For Los Angeles residents, it’s no big thing to see celebrities around town. On the USC University Park Campus, it’s just as easy to catch yourself doing a double take when Oprah walks through Wallis Annenberg Hall or actress Anna Faris teaches a class. ICYMI, here are just a few of the celebrities who brought their valuable life lessons to students at USC this year.
About 8,000 middle- and high-school girls came to hear Octavia Spencer and other Hidden Figures cast members talk about the importance of representation of women and people of color in stories about science. In the film, Spencer plays Dorothy Vaughan, a mathematician and NASA’s first African-American manager.
The star of Amazon’s Transparent was candid with students about his rise to fame. “When we made our first $3 short film that went to Sundance, it was shot on my parent’s home video camera and my brother [Mark Duplass] was acting and no one else was around,” Jay Duplass said. “I was the director, the writer, the cinematographer, the gaffer, the grip and the sound mixer.” The brothers are known for their scrappy filmmaking.
Comedian Margaret Cho told USC School of Cinematic Arts students stories of living in San Francisco and watching Robin Williams perform nearly nightly at the Holy City Zoo. She started doing stand-up as a teen, doing gigs at “all of these little clubs, bar shows, kids theater shows, old folks homes — anything to get on stage.” Her advice: Take every opportunity to get on stage as often as you can.
Chatting at the Los Angeles Times Festival of Books about his latest endeavor, the memoir A Life in Parts, Bryan Cranston provided behind-the-scenes stories about the making of the AMC show Breaking Bad. To get into the role of Walter White, a chemistry teacher turned meth peddler, Cranston followed USC chemistry professors around to learn more, joking “Chemistry professors say, ‘At last a chemistry professor on television — we have arrived! Science!’”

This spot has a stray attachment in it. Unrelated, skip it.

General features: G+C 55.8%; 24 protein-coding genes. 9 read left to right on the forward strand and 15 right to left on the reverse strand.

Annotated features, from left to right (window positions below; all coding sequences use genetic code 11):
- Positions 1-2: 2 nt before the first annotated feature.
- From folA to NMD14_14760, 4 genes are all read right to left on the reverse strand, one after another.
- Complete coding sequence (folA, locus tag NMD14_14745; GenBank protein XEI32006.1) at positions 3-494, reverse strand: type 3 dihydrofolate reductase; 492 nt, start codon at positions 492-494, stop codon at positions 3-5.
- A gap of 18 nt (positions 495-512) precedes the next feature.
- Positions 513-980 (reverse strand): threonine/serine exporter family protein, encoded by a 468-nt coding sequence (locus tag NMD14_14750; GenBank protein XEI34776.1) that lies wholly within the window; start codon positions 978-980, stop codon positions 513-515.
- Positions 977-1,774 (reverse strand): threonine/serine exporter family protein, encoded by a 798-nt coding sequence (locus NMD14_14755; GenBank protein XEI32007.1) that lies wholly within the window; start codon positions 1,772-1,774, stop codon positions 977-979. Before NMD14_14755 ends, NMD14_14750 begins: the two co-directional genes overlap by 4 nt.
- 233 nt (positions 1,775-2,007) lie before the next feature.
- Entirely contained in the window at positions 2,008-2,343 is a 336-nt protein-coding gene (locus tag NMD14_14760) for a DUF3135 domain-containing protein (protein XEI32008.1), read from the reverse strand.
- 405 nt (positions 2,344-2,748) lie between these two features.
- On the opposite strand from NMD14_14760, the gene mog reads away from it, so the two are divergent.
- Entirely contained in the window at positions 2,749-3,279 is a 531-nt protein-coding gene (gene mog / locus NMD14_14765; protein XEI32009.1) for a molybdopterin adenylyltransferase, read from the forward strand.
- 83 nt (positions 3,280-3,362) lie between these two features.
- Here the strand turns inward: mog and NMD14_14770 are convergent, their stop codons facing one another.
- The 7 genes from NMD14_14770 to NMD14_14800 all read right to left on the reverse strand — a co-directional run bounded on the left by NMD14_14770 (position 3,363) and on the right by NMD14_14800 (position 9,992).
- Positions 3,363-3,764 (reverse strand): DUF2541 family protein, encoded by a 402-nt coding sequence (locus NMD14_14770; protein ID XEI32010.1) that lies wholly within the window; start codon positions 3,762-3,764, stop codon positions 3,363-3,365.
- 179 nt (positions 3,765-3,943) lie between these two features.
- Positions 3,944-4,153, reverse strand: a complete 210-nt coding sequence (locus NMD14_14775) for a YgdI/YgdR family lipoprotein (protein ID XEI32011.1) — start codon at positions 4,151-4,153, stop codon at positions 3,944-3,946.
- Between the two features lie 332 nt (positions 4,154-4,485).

Talking with USC School of Dramatic Arts Dean David Bridel, Lisa Kudrow shared her uneven path to success. She thought her big break would be on Fraiser, where she originally was cast to play Roz Doyle. But her firing led to Friends, where her role as free-spirited Phoebe Buffay resonated. She encouraged students to find a community — like she did at the Groundlings Theater in L.A. — and to push past rejection.
Actress Anna Faris came to USC to teach her first college course: “Creating the Hit Podcast.” The Mom co–star and host of the podcast Anna Faris is Unqualified co-taught the class with co-host and USC alum Sim Sarna. In the USC School of Dramatic Arts class, she coached students how to conceive an idea, pitch it and put together a pilot.
The creator, writer and star of HBO’s Insecure shared with USC Annenberg students how showcasing diversity was important to her, but in a way that related to her life and her friendships. Growing up in South L.A., it was also important to showcase her neighborhood. “I found a showrunner who also grew up in my neighborhood. … He always said that shows like Entourage get to make Beverly Hills and Hollywood sexy and why can’t we do the same for South Central?” she said. “And so, that was kind of our mission going into it.”
The Star Wars star hung out with Stormtroopers – briefly putting aside their bitter history – on campus in May. Mark Hamill, who played Jedi Master Luke Skywalker in the franchise conceived by USC alum George Lucas, came to support USC’s Neighborhood Academic Initiative, a program that helps neighborhood students go to top-tier universities, including USC. Hamill is also a proud Trojan dad: His daughter Chelsea earned her USC master’s degree in 2014.
USC 2017 A 10-PART LOOK BACK
See more of our 10-part year-end package, which continues through Dec. 31.